Although a great deal of the novel's success is owed to Doctorow's ability to juggle and interweave a large cast and overlapping plotlines, the film stumbles the few times it attempts the same feat. The early scenes, in which the characters walk in and out of each other's lives, are the weakest part of the film; you can almost sense Forman rushing to get them out of the way in order to get to what he believes is the heart of the story. When Coalhouse first appears, and the focus narrows down to his plight, the film gains momentum and a genuine sense of purpose; it does briefly falter a bit toward the end when Mandy Patinkin's character is spotlighted, but it quickly recovers when it shifts back to Coalhouse.
We also never really come to understand why Younger Brother joins up with Coalhouse, nor do we know anything about the other men who are helping Coalhouse; they suddenly appear late in the film, with no explanation as to who they are or how they came together.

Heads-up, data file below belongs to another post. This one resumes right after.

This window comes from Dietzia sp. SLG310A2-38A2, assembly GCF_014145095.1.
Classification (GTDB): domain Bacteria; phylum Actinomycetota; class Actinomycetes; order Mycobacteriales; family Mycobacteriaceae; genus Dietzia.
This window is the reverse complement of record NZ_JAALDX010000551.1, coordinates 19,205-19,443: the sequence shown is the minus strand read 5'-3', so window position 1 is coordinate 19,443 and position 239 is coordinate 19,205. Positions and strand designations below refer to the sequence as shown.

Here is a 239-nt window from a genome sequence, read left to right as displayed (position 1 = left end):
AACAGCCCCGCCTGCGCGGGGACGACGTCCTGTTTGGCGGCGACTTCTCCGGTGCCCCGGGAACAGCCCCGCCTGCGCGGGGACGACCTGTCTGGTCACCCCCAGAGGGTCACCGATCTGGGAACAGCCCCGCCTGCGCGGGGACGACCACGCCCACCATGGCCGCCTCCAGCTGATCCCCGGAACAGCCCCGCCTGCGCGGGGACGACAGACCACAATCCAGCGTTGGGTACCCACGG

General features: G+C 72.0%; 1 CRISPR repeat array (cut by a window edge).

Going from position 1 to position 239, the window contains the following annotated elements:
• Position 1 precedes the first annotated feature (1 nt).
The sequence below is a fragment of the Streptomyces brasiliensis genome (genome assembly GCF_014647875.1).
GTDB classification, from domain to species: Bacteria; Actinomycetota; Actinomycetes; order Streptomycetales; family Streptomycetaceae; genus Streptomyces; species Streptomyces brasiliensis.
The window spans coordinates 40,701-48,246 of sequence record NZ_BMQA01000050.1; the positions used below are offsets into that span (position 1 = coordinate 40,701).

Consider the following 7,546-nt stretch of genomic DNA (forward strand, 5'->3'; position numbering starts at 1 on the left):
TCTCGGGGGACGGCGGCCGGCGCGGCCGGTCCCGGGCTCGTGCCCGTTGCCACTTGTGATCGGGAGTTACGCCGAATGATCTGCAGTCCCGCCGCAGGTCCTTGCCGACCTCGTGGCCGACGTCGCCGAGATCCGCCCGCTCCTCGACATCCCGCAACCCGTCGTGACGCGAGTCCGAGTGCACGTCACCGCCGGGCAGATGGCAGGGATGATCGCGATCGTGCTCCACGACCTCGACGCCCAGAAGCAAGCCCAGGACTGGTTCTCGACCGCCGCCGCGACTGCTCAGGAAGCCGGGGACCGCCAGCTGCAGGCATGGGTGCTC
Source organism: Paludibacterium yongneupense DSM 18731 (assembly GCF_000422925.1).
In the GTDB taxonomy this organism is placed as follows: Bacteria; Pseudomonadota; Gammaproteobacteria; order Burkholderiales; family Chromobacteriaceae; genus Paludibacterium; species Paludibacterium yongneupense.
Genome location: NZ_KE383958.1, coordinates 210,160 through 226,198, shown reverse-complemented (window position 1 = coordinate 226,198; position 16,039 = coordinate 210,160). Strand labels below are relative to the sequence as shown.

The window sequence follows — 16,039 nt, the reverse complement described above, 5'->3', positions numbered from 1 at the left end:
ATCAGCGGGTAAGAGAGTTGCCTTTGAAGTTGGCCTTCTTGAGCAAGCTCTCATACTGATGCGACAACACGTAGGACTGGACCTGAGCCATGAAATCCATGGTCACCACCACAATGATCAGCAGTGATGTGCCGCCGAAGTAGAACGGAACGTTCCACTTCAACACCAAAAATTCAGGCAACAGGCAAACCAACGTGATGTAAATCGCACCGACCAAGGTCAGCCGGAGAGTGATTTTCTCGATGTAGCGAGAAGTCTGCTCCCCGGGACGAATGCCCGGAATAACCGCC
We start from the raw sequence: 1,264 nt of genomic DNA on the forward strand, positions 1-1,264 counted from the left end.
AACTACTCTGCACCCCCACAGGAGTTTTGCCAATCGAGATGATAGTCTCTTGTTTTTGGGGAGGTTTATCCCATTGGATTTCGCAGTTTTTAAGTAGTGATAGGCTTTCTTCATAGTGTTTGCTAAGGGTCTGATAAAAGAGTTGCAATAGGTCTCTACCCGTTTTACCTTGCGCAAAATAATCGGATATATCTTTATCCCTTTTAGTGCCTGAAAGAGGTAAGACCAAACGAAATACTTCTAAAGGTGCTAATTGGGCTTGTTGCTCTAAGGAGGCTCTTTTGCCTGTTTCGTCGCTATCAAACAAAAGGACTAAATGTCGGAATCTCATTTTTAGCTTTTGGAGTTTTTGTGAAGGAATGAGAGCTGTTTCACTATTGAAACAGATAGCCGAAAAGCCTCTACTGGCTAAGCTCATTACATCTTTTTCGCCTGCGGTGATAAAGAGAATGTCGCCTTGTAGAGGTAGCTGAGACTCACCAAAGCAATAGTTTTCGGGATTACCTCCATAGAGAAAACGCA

Despite being a marginally talented author, Norman Mailer cannot act. The murder of his character brings with it a sense of relief, as the film is no longer weakened by his presence.
Ragtime the novel is a classic; Ragtime the film is a near-classic. Despite the film's minor flaws, the shortcomings of the extras, and the audio problems, this DVD is without question worthy of purchase. Just make sure you pick up a copy of the book as well.
Not guilty in the least. The court thanks Paramount for its efforts in bringing us the DVD release of this fine film. Court is adjourned.
Review content copyright © 2004 Mitchell Hattaway; Site layout and review format copyright © 1998 - 2015 HipClick Designs LLC
Scales of Justice
* 2.35:1 Anamorphic
* Dolby Digital 5.1 Surround (English)
* Dolby Digital 2.0 Mono (English)
* Dolby Digital 2.0 Mono (French)
Running Time: 155 Minutes
Release Year: 1981
MPAA Rating: Rated PG
* Commentary with Director Milos Foreman and Executive Producer Michael Hausman
* "Remembering Ragtime" Featurette
* Deleted Scene